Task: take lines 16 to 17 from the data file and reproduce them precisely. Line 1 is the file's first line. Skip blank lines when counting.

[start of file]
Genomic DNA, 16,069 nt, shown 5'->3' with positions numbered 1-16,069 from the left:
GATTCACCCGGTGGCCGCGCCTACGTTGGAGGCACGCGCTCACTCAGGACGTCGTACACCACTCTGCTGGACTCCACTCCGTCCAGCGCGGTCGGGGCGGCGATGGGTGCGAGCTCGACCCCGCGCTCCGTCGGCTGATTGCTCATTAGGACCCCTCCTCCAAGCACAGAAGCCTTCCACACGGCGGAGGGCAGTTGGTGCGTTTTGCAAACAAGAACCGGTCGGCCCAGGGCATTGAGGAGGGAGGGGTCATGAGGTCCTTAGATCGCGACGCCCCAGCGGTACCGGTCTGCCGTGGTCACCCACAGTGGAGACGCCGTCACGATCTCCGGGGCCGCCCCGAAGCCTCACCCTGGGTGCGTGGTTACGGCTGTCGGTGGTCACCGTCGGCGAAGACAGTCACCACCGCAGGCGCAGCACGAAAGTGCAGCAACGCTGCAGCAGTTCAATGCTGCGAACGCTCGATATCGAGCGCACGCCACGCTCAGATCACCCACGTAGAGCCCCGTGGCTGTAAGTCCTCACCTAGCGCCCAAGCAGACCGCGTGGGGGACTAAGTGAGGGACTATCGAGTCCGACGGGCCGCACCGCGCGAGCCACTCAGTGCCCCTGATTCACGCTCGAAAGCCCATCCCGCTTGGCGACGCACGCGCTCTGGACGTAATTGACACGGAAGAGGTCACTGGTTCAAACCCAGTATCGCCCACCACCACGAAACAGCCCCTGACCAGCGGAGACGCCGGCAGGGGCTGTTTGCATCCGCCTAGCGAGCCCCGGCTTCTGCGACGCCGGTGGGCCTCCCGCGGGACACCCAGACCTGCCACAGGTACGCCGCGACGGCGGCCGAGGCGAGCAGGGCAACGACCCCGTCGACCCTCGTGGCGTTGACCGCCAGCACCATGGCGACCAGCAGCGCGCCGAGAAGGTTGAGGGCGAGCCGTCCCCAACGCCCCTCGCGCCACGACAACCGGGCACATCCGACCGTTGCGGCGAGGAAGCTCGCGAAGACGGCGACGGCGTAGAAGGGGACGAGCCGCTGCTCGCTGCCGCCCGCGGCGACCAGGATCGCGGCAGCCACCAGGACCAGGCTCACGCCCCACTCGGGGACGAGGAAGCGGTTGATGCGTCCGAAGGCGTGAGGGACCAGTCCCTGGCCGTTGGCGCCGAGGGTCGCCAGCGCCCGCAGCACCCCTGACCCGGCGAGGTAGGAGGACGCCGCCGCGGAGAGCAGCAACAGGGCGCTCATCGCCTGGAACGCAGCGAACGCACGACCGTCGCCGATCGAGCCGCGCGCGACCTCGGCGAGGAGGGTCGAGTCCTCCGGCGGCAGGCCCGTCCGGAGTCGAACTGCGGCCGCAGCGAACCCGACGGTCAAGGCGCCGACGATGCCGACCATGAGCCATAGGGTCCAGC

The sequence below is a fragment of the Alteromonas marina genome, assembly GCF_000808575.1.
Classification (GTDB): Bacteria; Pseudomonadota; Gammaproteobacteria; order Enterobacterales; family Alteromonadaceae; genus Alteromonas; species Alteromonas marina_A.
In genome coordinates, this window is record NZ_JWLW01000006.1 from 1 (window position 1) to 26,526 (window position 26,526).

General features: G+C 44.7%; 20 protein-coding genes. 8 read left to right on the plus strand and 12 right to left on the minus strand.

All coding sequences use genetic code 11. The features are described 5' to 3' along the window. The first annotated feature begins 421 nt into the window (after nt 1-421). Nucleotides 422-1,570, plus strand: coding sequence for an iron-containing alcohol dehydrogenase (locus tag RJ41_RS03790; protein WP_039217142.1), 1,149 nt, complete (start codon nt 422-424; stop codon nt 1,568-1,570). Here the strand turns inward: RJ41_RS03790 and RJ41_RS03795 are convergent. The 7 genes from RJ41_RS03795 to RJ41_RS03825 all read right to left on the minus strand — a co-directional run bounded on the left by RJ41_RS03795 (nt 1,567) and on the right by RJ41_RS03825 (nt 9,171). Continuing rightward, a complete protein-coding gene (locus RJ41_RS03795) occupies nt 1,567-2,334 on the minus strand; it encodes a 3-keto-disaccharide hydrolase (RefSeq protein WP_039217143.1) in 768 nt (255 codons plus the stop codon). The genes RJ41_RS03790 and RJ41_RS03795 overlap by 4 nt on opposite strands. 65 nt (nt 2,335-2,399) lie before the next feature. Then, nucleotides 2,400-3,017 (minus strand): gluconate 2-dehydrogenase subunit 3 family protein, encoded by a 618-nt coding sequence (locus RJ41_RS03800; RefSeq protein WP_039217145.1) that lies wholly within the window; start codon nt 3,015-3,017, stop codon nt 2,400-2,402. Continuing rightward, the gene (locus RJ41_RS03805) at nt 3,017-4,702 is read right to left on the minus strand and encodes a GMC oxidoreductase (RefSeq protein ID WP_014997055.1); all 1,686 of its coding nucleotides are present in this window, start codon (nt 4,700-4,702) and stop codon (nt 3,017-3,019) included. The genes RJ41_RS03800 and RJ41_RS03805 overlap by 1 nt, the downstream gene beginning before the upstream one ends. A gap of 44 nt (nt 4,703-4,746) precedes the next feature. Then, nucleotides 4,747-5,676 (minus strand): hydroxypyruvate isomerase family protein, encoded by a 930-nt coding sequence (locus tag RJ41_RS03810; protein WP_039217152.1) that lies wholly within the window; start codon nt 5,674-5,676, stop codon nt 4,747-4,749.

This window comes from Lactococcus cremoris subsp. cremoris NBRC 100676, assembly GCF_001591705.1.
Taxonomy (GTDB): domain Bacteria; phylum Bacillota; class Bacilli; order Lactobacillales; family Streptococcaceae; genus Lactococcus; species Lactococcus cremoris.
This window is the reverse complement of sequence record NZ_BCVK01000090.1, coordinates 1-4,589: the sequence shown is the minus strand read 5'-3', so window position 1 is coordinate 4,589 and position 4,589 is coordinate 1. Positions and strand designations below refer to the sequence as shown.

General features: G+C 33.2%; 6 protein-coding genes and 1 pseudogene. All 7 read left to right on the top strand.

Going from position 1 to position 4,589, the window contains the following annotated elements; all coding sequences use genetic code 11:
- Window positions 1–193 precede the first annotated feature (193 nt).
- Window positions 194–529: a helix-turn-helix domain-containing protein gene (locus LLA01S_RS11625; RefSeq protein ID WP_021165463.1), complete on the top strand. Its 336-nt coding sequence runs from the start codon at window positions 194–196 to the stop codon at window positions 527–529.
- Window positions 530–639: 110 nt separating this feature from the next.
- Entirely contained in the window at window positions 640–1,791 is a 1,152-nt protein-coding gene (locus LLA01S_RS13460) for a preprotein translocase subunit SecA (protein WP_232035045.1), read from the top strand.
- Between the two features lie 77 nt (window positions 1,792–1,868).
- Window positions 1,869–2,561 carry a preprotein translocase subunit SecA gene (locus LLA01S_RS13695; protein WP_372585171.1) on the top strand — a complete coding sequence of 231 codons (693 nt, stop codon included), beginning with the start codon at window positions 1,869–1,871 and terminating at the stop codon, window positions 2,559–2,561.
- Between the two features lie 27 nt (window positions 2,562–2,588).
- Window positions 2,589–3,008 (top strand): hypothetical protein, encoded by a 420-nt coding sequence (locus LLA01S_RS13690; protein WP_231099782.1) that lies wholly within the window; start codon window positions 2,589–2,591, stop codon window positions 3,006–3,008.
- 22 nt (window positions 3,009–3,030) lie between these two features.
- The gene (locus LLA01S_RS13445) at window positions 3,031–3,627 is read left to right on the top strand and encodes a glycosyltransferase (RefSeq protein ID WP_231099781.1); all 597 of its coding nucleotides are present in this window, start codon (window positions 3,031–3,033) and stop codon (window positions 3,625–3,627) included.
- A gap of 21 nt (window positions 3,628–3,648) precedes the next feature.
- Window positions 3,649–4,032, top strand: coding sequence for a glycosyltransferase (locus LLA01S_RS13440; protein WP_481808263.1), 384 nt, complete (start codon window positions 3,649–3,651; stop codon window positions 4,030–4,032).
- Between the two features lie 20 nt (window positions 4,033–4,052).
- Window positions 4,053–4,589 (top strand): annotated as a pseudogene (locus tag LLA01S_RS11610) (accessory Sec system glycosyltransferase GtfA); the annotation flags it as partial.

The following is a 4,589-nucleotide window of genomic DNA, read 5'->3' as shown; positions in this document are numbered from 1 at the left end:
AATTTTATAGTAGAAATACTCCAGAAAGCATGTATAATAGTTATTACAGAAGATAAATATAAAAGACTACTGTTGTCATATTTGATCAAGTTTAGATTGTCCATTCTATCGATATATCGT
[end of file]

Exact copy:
- Entirely contained in the window at window positions 640–1,791 is a 1,152-nt protein-coding gene (locus LLA01S_RS13460) for a preprotein translocase subunit SecA (protein WP_232035045.1), read from the top strand.
- Between the two features lie 77 nt (window positions 1,792–1,868).